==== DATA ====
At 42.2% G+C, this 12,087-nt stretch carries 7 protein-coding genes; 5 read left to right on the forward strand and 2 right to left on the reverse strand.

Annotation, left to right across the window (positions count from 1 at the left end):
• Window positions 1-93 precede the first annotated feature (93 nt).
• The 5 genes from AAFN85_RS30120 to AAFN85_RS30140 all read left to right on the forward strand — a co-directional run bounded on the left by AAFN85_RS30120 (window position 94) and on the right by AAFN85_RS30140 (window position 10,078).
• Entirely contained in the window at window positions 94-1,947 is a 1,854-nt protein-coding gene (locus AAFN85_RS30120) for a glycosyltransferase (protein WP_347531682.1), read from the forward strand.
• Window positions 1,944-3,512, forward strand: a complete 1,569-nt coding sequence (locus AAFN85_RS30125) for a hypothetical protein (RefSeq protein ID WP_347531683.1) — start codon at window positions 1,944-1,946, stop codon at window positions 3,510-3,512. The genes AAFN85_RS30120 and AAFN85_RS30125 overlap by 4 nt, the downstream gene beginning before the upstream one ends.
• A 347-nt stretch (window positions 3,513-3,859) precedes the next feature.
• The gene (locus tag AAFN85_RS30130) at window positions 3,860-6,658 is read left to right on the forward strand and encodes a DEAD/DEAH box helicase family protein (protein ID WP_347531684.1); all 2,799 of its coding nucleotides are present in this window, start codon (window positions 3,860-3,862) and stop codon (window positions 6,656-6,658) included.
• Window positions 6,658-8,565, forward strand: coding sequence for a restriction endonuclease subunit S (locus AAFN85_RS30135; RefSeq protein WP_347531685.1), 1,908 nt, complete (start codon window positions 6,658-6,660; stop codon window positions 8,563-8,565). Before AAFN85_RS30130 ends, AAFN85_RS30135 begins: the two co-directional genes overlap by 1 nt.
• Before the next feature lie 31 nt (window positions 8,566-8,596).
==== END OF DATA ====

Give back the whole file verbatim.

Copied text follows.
At 42.2% G+C, this 12,087-nt stretch carries 7 protein-coding genes; 5 read left to right on the forward strand and 2 right to left on the reverse strand.

Annotation, left to right across the window (positions count from 1 at the left end):
• Window positions 1-93 precede the first annotated feature (93 nt).
• The 5 genes from AAFN85_RS30120 to AAFN85_RS30140 all read left to right on the forward strand — a co-directional run bounded on the left by AAFN85_RS30120 (window position 94) and on the right by AAFN85_RS30140 (window position 10,078).
• Entirely contained in the window at window positions 94-1,947 is a 1,854-nt protein-coding gene (locus AAFN85_RS30120) for a glycosyltransferase (protein WP_347531682.1), read from the forward strand.
• Window positions 1,944-3,512, forward strand: a complete 1,569-nt coding sequence (locus AAFN85_RS30125) for a hypothetical protein (RefSeq protein ID WP_347531683.1) — start codon at window positions 1,944-1,946, stop codon at window positions 3,510-3,512. The genes AAFN85_RS30120 and AAFN85_RS30125 overlap by 4 nt, the downstream gene beginning before the upstream one ends.
• A 347-nt stretch (window positions 3,513-3,859) precedes the next feature.
• The gene (locus tag AAFN85_RS30130) at window positions 3,860-6,658 is read left to right on the forward strand and encodes a DEAD/DEAH box helicase family protein (protein ID WP_347531684.1); all 2,799 of its coding nucleotides are present in this window, start codon (window positions 3,860-3,862) and stop codon (window positions 6,656-6,658) included.
• Window positions 6,658-8,565, forward strand: coding sequence for a restriction endonuclease subunit S (locus AAFN85_RS30135; RefSeq protein WP_347531685.1), 1,908 nt, complete (start codon window positions 6,658-6,660; stop codon window positions 8,563-8,565). Before AAFN85_RS30130 ends, AAFN85_RS30135 begins: the two co-directional genes overlap by 1 nt.
• Before the next feature lie 31 nt (window positions 8,566-8,596).